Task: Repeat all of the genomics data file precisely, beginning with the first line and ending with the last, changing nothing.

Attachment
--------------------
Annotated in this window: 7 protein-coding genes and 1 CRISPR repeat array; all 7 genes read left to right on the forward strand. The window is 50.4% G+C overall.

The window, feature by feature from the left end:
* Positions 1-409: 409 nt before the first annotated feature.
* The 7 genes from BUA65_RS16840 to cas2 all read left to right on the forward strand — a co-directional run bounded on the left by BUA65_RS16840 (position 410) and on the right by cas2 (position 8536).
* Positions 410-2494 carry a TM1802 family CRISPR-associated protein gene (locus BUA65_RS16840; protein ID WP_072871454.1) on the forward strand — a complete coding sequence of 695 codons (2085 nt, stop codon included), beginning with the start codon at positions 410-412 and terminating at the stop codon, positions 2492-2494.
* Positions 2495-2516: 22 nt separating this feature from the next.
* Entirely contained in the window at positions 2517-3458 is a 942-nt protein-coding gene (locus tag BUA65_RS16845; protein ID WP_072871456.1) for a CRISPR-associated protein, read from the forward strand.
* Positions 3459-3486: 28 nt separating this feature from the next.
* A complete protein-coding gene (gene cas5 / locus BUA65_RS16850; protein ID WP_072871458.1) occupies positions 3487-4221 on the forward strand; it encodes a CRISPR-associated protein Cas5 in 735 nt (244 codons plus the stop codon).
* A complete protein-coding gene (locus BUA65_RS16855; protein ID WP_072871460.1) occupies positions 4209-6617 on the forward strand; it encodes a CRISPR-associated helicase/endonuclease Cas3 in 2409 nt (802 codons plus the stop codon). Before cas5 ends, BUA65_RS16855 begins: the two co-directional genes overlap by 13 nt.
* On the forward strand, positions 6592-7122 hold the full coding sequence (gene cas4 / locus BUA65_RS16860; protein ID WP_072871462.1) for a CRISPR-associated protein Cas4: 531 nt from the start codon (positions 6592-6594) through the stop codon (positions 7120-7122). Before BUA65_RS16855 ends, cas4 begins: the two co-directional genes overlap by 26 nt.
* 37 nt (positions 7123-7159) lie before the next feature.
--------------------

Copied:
Annotated in this window: 7 protein-coding genes and 1 CRISPR repeat array; all 7 genes read left to right on the forward strand. The window is 50.4% G+C overall.

The window, feature by feature from the left end:
* Positions 1-409: 409 nt before the first annotated feature.
* The 7 genes from BUA65_RS16840 to cas2 all read left to right on the forward strand — a co-directional run bounded on the left by BUA65_RS16840 (position 410) and on the right by cas2 (position 8536).
* Positions 410-2494 carry a TM1802 family CRISPR-associated protein gene (locus BUA65_RS16840; protein ID WP_072871454.1) on the forward strand — a complete coding sequence of 695 codons (2085 nt, stop codon included), beginning with the start codon at positions 410-412 and terminating at the stop codon, positions 2492-2494.
* Positions 2495-2516: 22 nt separating this feature from the next.
* Entirely contained in the window at positions 2517-3458 is a 942-nt protein-coding gene (locus tag BUA65_RS16845; protein ID WP_072871456.1) for a CRISPR-associated protein, read from the forward strand.
* Positions 3459-3486: 28 nt separating this feature from the next.
* A complete protein-coding gene (gene cas5 / locus BUA65_RS16850; protein ID WP_072871458.1) occupies positions 3487-4221 on the forward strand; it encodes a CRISPR-associated protein Cas5 in 735 nt (244 codons plus the stop codon).
* A complete protein-coding gene (locus BUA65_RS16855; protein ID WP_072871460.1) occupies positions 4209-6617 on the forward strand; it encodes a CRISPR-associated helicase/endonuclease Cas3 in 2409 nt (802 codons plus the stop codon). Before cas5 ends, BUA65_RS16855 begins: the two co-directional genes overlap by 13 nt.
* On the forward strand, positions 6592-7122 hold the full coding sequence (gene cas4 / locus BUA65_RS16860; protein ID WP_072871462.1) for a CRISPR-associated protein Cas4: 531 nt from the start codon (positions 6592-6594) through the stop codon (positions 7120-7122). Before BUA65_RS16855 ends, cas4 begins: the two co-directional genes overlap by 26 nt.
* 37 nt (positions 7123-7159) lie before the next feature.